That same month, just two days after being released from HMP Durham for the assault of a child, the self-employed gardener and former doorman Raoul Moat shot and injured his ex-girlfriend Samantha Stobbart and killed her boyfriend Chris Brown, who he wrongly believed to be a policeman. Moat went on the run, shooting a policeman at point-blank range, then fleeing to the rural Northumberland town of Rothbury. For a week, the story of this exotically named, delusional man who left behind a wealth of material, including letters and four-hour-long Dictaphone recordings, was given joint top billing with Cameron’s “Big Society” – soon to be as dead and buried as Moat, who, cornered by police after a seven-day hunt, killed himself.

The journalist Andrew Hankinson’s depiction of Moat’s unravelling is being marketed as biography/true crime, yet really is a non-fiction novel, in which writer and reader squat inside a mind that moves from irrational anger and self-pity to despondency. Moat’s is a solipsistic narration, in which he is the perennial victim – of circumstance, enemies, authoritarian bureaucracy, police harassment and past lovers. There is little room here for the outside world. Like most outlaws, Moat believed that everyone had failed him. “All my life I wanted death,” he laments.

The real-life Moat story, however, was more than that of a lone fugitive. It was also about rolling news coverage and Facebook groups, some of which celebrated Moat as a Ned Kelly-type folk hero – a “#ledge”. When Cameron denounced him in parliament he inadvertently elevated Moat to a clearer anti-authoritarian position: the antithesis of a “Big Society” citizen, in fact. It is also the story of the Northumbria Police force, which did its very best to show that it had everything under control when it really didn’t.

And, bringing an element of farce to a tragedy, it featured the subplot of a thoroughly leathered Paul Gascoigne – the most exciting and idiosyncratic footballer of his generation – tearing through the countryside in a taxi with a fishing rod, a dressing gown and a rotisserie chicken in an attempt to bring a sense of calm to the situation. “All I want to do is shout, ‘Moaty, it’s  Gazza! Where are you?’” he explained en route during a live radio phone-in. “And I guarantee he will shout his name out: ‘I’m here.’” Gascoigne’s pantomime intervention added to the chaos: now another disenfranchised northern male was running amok. The parallels were evident: Gazza’s career had been beset by injury and alcoholism, Moat’s bodybuilder’s physique was no longer in prime condition after weight loss in prison. Both were separated from their families and prone to self-examination. Onlookers knew it could quite easily have been Gazza holed up in those woods.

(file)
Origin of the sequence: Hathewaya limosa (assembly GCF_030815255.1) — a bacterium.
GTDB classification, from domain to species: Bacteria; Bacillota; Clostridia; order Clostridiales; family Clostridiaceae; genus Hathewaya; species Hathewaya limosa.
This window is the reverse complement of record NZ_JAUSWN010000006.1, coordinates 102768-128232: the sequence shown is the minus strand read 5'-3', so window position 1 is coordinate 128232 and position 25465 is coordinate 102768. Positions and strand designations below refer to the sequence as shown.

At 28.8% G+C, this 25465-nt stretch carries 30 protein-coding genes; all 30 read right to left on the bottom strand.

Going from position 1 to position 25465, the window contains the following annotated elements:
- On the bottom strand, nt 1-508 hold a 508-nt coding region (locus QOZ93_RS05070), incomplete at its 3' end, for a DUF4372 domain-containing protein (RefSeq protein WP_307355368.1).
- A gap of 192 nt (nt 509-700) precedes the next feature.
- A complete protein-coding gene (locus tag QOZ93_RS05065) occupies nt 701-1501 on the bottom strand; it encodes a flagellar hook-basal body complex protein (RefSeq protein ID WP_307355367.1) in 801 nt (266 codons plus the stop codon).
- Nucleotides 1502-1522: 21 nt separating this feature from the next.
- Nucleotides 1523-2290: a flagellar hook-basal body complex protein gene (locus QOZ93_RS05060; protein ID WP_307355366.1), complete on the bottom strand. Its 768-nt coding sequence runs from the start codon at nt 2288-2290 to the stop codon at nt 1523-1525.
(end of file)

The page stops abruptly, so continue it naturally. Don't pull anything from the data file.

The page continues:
Other exponents of the non-fiction novel such as Norman Mailer and Gordon Burn would surely have put all this in, yet Hankinson chooses not to cover any of the peripheral subplots, instead using a second-person narrative to burrow deep into Moat’s paranoia, sourcing all his text from real material. This narrative sacrifice in favour of a singular voice gives the book thrust and authenticity of voice, and manages to show the nuances of a man who was articulate and often capable, and had reached out to social services on many occasions for help. None of which excuses Moat’s action – but it does explain his choices. Where the tabloids favoured the simplicity of the textbook “cold-blooded killer”, Hankinson’s portrait lets the reader make his or her own judgement. Clearly Moat was a bully, and yet he was not born that way. Few are. “There’ll be books written about all this, and you’ll be made out to be some crazed fucking maniac,” he says to himself, with both foresight and grim resignation.

Elsewhere the semi-fictional Moat brushes over past transgressions and labours over the tiniest slights in such repetitive, droning detail that the reader’s sympathy soon wanes. The book’s strength lies in the real-life Moat’s keenness to confess – to be heard, finally, beyond death – through these nocturnal monologues, recorded in his tent after yet another meal of charred burgers. From these remnants, Hankinson deftly assembles the man’s inner workings, lending credibility to his portrait while, beyond the myopic commentary, we know, although we don’t see it, that the outside world is closing in. Critics might ask: why give voice to a loser? Perhaps because in the right hands any real-life story is worth telling, and history should never just record the heroes and victors. The losers play their part, too.

Ben Myers’s novel “Beastings” recently won the Portico Prize for Literature

You Could Do Something Amazing With Your Life [You Are Raoul Moat] by Andrew Hankinson is published by Scribe (211pp, £12.99)

Ben Myers’ novels include Pig Iron and Richard, a Sunday Times book of the year. His writing has appeared in The Guardian, NME, Mojo, Time Out, 3:AM Magazine, Caught By The River and many others. www.benmyersmanofletters.blogspot.com

This article first appeared in the 05 February 2015 issue of the New Statesman, Putin's war